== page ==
A Word from the Director

It is my great honor to take on the role of Executive Director of Michigan Arts Access.

I believe the ultimate goal of my job is to make our organization unnecessary because I dream of the day when we no longer need to label people as disabled, but include all citizens in equitable opportunities to live, work and enjoy life in our beautiful state. To many it may seem like this vision has already been achieved, but the reality for many children, youth and adults in Michigan is far from inclusive.

If you really think about it, we are all, or will someday be on the spectrum of what our society labels disabled – whether it be a visible disability, like my mother’s mobility issues due to chronic back problems, or the hidden disabilities – disabilities due to brain injury and mental illness we don’t like to talk about in this country.

We also have a long way to go in education to realize our vision. We have about 200,000 special education students in our state, and less than 10% of them receive any exposure to arts education, and without Michigan Arts Access it would only be around 1%. All students deserve a comprehensive arts education and we won’t rest until we reach 100%.

And there is tremendous untapped artistic talent within the disability community in Michigan that deserves to be nurtured. We are committed to helping artists with disabilities develop their talents and bring their gifts to market.

We have recently marked the 30th anniversary of the Americans with Disabilities Act. ADA has brought us a long way, but we still have a very long way to go to fulfill the vision of a truly accessible society.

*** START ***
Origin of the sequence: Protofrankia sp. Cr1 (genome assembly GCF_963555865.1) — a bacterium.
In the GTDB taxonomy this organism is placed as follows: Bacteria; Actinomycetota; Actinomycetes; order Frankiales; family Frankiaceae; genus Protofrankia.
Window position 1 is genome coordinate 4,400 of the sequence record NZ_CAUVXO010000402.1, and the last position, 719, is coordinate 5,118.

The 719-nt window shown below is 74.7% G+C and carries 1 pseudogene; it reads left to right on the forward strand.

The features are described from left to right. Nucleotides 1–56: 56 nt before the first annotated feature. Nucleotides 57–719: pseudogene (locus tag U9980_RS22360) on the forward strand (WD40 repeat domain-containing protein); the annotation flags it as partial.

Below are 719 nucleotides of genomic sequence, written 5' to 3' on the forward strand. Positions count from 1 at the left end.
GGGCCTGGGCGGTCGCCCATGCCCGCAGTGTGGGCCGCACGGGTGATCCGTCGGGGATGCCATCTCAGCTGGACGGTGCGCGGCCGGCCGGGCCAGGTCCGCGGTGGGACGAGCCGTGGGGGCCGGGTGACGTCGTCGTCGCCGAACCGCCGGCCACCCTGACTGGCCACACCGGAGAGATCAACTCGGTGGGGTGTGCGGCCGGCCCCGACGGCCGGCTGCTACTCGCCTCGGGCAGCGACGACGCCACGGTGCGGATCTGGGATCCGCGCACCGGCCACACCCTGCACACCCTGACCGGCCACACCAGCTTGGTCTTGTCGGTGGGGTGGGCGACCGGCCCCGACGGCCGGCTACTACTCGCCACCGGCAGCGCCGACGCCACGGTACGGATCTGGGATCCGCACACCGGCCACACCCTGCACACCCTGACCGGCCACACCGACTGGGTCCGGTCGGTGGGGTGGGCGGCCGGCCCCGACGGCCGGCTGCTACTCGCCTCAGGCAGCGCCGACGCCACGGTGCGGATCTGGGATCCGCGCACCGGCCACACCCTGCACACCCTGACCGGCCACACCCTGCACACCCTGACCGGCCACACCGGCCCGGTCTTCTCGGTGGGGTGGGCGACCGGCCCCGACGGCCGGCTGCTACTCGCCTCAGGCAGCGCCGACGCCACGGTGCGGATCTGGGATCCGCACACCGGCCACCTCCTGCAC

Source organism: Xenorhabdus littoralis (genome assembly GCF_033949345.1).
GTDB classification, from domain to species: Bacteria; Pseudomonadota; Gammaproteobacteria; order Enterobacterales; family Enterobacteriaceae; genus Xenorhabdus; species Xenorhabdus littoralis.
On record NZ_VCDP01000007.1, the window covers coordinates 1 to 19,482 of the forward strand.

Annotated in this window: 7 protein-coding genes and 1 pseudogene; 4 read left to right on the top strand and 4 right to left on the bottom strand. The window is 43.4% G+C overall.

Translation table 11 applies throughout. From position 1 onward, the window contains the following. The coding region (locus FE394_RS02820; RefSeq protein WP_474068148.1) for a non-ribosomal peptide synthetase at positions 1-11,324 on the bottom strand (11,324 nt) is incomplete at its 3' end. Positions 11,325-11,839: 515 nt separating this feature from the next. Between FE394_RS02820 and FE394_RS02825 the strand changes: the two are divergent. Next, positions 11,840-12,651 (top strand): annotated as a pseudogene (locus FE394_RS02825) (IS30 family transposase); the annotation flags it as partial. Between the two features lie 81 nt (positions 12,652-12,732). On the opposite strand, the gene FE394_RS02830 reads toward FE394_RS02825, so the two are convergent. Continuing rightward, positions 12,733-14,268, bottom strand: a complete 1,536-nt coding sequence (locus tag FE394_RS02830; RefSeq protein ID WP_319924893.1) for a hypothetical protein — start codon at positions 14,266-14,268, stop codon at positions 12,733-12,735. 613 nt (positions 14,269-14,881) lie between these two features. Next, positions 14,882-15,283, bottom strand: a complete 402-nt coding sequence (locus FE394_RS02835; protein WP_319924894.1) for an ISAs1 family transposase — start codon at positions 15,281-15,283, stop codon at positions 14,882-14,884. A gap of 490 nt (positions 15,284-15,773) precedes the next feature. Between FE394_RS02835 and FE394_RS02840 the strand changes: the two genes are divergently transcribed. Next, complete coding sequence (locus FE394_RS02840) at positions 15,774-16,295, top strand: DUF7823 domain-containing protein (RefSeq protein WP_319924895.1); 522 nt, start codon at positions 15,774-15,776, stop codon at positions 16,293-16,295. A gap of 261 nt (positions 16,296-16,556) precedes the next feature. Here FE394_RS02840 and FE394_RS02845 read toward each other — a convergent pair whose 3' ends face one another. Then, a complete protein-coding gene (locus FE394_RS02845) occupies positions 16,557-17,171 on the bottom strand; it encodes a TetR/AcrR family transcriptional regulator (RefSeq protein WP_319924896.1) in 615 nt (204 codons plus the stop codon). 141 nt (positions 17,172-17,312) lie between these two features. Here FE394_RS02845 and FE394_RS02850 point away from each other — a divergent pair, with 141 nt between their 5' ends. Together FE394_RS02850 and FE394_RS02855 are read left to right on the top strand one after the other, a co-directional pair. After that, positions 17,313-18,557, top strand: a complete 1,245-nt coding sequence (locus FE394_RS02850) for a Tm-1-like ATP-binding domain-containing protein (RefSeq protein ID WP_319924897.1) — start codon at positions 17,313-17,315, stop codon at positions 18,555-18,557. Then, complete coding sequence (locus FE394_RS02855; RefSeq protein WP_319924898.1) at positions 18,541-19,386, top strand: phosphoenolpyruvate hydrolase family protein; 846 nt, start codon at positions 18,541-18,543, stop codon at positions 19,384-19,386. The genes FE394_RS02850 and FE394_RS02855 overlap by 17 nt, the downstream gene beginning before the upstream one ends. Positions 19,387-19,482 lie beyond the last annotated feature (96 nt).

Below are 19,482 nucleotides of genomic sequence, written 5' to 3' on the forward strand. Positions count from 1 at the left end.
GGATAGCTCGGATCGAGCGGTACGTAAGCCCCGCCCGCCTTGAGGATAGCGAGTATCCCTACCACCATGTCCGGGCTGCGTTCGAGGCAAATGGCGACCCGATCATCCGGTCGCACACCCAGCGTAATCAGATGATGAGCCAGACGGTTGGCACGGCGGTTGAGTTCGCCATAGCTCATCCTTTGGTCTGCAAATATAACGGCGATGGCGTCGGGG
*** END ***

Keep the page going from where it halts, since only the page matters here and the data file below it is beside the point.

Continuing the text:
So, with these goals in mind, Michigan Arts Access will focus on 4 core areas:

  • Arts Education
  • Cultural Access
  • Professional Development
  • Professional Opportunity

Our programs and services address these areas in very specific ways:

  1. We will continue to grow our Artist in Residence program through our regional affiliates.
  2. We will expand the number of our Club Create chapters in communities around the state, and create an online marketplace where artists with disabilities can sell their work.
  3. We will continue to host festivals, which provide musicians with disabilities a venue for performance.
  4. We will expand our professional development offerings for teachers and teaching artists.
  5. And we will bring to light barriers to cultural access, and provide guidance to cultural institutions on how to be more inclusive and accessible.

I cannot do this alone. Our board, volunteers and our cadre of teaching artists provide a foundation, but if we are going to be successful in eliminating the need for the disability label, we need every Michigander to get involved. Politicians need to invest in the idea of inclusion. The media needs to bring the issues to light and highlight the positive changes that are being made. Corporations need to invest in programs in their communities, and individuals need to get involved. Everyone can help. It could be something as small as purchasing a set of gift cards for $10, or volunteering at one of our festivals. You can start a Club Create in your community, or become involved in one of our Regional Affiliates. Whatever you decide to do, you won’t be alone. We are creating an army of like-minded individuals across the state to support you as we fight for the right of every citizen to be included in the life Michigan has to offer, and advocate for the power of the arts to enrich our lives. I welcome you to join me in this important and rewarding work as we become a state where all citizens are able to participate in, learn through, excel in and enjoy the arts.

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